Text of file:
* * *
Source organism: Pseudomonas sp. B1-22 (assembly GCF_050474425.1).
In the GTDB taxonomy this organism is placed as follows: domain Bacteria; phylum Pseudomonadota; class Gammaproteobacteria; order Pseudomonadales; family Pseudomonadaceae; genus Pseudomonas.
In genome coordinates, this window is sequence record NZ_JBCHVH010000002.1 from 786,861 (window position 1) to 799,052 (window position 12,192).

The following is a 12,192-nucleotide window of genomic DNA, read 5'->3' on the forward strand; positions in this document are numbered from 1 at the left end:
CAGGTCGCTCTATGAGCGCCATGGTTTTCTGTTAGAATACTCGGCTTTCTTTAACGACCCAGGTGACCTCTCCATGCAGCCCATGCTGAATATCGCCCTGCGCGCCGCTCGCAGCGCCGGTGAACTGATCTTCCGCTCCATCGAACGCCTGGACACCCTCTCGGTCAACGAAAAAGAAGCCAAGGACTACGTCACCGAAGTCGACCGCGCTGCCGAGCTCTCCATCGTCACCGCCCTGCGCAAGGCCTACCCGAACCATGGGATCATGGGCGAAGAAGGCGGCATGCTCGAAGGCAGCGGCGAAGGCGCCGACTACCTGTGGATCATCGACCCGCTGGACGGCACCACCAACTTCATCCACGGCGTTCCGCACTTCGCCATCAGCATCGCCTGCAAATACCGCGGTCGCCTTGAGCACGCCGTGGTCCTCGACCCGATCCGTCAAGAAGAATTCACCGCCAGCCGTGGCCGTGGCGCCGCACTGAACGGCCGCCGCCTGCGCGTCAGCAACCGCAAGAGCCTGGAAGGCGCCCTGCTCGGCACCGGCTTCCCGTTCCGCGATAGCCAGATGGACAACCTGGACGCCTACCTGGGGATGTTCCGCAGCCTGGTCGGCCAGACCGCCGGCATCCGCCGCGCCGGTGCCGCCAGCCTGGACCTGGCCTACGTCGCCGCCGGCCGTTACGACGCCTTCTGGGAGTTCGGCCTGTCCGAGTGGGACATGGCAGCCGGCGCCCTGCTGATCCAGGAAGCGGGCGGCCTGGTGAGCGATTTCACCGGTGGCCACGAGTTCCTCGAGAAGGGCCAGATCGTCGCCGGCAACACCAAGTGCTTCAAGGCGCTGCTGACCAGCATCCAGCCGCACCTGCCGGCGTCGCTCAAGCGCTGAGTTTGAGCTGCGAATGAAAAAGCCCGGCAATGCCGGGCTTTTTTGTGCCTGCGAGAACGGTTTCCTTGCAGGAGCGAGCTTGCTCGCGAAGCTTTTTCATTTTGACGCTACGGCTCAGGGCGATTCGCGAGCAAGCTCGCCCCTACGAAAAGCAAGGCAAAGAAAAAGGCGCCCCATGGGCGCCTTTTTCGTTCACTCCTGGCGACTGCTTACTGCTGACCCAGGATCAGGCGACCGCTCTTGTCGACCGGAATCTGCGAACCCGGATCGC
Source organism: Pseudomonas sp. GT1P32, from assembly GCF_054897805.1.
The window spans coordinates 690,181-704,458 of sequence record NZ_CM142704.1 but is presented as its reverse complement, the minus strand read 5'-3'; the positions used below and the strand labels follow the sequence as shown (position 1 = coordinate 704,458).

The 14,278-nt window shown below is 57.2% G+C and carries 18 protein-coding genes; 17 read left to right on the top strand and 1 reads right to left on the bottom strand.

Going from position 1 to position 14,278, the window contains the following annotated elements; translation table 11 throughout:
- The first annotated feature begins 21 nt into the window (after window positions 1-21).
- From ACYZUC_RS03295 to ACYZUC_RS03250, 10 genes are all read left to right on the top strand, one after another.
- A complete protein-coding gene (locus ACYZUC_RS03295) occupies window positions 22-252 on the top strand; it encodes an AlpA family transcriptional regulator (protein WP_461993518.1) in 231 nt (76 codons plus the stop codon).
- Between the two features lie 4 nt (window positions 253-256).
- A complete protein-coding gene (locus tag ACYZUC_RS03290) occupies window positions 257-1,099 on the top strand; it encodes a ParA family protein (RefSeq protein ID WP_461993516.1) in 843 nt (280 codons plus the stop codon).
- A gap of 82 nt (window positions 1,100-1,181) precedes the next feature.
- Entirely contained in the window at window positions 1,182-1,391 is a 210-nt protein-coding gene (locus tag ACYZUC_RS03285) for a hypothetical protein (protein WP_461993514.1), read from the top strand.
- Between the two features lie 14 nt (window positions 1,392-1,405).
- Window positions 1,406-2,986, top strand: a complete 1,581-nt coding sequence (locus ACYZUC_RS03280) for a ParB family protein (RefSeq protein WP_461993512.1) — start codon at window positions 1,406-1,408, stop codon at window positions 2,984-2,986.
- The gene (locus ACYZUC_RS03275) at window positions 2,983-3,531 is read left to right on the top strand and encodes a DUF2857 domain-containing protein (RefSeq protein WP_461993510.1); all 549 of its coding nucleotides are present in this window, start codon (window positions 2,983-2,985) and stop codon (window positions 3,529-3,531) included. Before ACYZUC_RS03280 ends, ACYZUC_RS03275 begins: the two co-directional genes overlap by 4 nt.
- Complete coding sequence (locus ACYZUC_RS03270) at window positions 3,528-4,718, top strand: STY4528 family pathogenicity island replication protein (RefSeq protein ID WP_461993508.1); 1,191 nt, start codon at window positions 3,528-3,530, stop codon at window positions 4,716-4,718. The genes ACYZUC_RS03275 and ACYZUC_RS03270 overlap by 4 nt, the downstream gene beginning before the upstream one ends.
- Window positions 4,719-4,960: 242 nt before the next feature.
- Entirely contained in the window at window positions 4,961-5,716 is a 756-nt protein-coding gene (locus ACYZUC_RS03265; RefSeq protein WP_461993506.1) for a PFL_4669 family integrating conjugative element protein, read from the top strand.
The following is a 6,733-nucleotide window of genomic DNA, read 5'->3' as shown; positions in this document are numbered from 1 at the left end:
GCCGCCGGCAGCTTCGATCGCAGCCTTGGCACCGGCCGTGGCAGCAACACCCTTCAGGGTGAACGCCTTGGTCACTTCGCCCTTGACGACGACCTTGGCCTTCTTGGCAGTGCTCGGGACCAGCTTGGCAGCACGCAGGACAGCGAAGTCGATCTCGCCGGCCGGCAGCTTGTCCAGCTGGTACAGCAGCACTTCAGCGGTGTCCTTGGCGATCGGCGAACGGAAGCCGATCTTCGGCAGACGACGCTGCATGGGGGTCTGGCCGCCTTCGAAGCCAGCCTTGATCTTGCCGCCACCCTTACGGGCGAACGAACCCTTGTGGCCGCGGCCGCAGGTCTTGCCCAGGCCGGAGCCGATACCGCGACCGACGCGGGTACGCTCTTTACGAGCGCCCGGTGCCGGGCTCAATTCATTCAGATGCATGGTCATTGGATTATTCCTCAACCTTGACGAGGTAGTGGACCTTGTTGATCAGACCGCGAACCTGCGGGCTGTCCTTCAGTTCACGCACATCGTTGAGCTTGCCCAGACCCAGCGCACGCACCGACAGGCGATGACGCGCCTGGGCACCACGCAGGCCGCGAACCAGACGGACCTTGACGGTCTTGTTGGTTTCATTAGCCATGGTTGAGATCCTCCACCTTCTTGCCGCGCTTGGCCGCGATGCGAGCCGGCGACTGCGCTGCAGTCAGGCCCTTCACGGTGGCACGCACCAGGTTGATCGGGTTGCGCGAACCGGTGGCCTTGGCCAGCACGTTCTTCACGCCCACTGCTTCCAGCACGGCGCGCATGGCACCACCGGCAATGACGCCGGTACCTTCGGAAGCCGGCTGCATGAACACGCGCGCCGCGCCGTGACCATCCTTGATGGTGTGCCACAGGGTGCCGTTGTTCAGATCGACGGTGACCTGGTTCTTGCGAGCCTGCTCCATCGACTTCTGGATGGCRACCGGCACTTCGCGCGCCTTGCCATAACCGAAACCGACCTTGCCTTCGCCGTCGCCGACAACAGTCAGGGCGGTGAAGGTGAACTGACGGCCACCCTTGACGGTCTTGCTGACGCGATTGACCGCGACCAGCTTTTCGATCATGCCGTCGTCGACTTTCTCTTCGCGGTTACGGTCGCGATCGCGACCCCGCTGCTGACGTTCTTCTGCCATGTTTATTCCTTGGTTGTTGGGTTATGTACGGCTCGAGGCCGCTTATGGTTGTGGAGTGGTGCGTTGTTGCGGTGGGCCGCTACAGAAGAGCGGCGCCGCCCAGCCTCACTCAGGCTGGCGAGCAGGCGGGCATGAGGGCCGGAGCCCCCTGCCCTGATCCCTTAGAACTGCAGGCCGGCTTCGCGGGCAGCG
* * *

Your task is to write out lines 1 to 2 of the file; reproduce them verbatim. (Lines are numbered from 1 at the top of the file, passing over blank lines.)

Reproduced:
Source organism: Pseudomonas sp. B1-22 (assembly GCF_050474425.1).
In the GTDB taxonomy this organism is placed as follows: domain Bacteria; phylum Pseudomonadota; class Gammaproteobacteria; order Pseudomonadales; family Pseudomonadaceae; genus Pseudomonas.